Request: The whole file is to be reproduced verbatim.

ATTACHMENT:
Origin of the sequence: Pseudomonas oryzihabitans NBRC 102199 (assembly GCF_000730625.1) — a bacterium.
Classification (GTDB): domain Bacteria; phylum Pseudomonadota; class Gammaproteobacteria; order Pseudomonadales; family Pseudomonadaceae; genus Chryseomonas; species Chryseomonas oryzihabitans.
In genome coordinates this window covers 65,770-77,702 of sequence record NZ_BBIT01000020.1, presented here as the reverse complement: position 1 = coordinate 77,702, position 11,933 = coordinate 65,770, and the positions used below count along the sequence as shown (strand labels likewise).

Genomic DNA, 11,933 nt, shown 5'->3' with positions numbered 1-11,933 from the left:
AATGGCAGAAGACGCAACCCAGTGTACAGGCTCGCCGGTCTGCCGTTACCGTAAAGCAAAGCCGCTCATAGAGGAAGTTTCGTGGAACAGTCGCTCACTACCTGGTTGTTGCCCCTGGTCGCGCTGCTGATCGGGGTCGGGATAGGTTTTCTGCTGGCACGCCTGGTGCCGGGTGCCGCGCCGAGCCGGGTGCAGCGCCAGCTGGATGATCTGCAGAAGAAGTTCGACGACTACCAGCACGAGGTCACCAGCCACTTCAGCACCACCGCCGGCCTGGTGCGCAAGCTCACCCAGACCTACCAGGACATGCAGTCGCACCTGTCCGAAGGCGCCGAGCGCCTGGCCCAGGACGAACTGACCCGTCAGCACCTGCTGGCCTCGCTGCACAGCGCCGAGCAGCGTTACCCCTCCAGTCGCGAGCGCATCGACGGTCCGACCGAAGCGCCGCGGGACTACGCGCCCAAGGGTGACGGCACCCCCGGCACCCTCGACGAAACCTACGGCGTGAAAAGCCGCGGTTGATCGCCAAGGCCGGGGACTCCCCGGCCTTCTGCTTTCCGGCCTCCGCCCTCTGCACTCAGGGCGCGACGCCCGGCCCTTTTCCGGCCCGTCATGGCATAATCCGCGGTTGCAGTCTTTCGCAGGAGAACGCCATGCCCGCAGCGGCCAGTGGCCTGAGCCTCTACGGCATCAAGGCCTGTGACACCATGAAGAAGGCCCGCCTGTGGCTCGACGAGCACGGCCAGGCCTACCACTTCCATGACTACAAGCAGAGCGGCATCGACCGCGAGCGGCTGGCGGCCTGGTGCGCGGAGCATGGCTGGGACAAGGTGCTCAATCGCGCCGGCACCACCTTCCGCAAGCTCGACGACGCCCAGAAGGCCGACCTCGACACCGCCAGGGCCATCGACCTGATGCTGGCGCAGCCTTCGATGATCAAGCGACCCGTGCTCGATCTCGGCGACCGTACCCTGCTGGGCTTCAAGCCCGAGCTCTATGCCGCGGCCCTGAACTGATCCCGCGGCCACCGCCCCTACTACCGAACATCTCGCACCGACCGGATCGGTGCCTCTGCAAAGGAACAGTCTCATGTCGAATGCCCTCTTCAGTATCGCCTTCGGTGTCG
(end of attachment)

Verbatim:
Origin of the sequence: Pseudomonas oryzihabitans NBRC 102199 (assembly GCF_000730625.1) — a bacterium.
Classification (GTDB): domain Bacteria; phylum Pseudomonadota; class Gammaproteobacteria; order Pseudomonadales; family Pseudomonadaceae; genus Chryseomonas; species Chryseomonas oryzihabitans.
In genome coordinates this window covers 65,770-77,702 of sequence record NZ_BBIT01000020.1, presented here as the reverse complement: position 1 = coordinate 77,702, position 11,933 = coordinate 65,770, and the positions used below count along the sequence as shown (strand labels likewise).

Genomic DNA, 11,933 nt, shown 5'->3' with positions numbered 1-11,933 from the left:
AATGGCAGAAGACGCAACCCAGTGTACAGGCTCGCCGGTCTGCCGTTACCGTAAAGCAAAGCCGCTCATAGAGGAAGTTTCGTGGAACAGTCGCTCACTACCTGGTTGTTGCCCCTGGTCGCGCTGCTGATCGGGGTCGGGATAGGTTTTCTGCTGGCACGCCTGGTGCCGGGTGCCGCGCCGAGCCGGGTGCAGCGCCAGCTGGATGATCTGCAGAAGAAGTTCGACGACTACCAGCACGAGGTCACCAGCCACTTCAGCACCACCGCCGGCCTGGTGCGCAAGCTCACCCAGACCTACCAGGACATGCAGTCGCACCTGTCCGAAGGCGCCGAGCGCCTGGCCCAGGACGAACTGACCCGTCAGCACCTGCTGGCCTCGCTGCACAGCGCCGAGCAGCGTTACCCCTCCAGTCGCGAGCGCATCGACGGTCCGACCGAAGCGCCGCGGGACTACGCGCCCAAGGGTGACGGCACCCCCGGCACCCTCGACGAAACCTACGGCGTGAAAAGCCGCGGTTGATCGCCAAGGCCGGGGACTCCCCGGCCTTCTGCTTTCCGGCCTCCGCCCTCTGCACTCAGGGCGCGACGCCCGGCCCTTTTCCGGCCCGTCATGGCATAATCCGCGGTTGCAGTCTTTCGCAGGAGAACGCCATGCCCGCAGCGGCCAGTGGCCTGAGCCTCTACGGCATCAAGGCCTGTGACACCATGAAGAAGGCCCGCCTGTGGCTCGACGAGCACGGCCAGGCCTACCACTTCCATGACTACAAGCAGAGCGGCATCGACCGCGAGCGGCTGGCGGCCTGGTGCGCGGAGCATGGCTGGGACAAGGTGCTCAATCGCGCCGGCACCACCTTCCGCAAGCTCGACGACGCCCAGAAGGCCGACCTCGACACCGCCAGGGCCATCGACCTGATGCTGGCGCAGCCTTCGATGATCAAGCGACCCGTGCTCGATCTCGGCGACCGTACCCTGCTGGGCTTCAAGCCCGAGCTCTATGCCGCGGCCCTGAACTGATCCCGCGGCCACCGCCCCTACTACCGAACATCTCGCACCGACCGGATCGGTGCCTCTGCAAAGGAACAGTCTCATGTCGAATGCCCTCTTCAGTATCGCCTTCGGTGTCG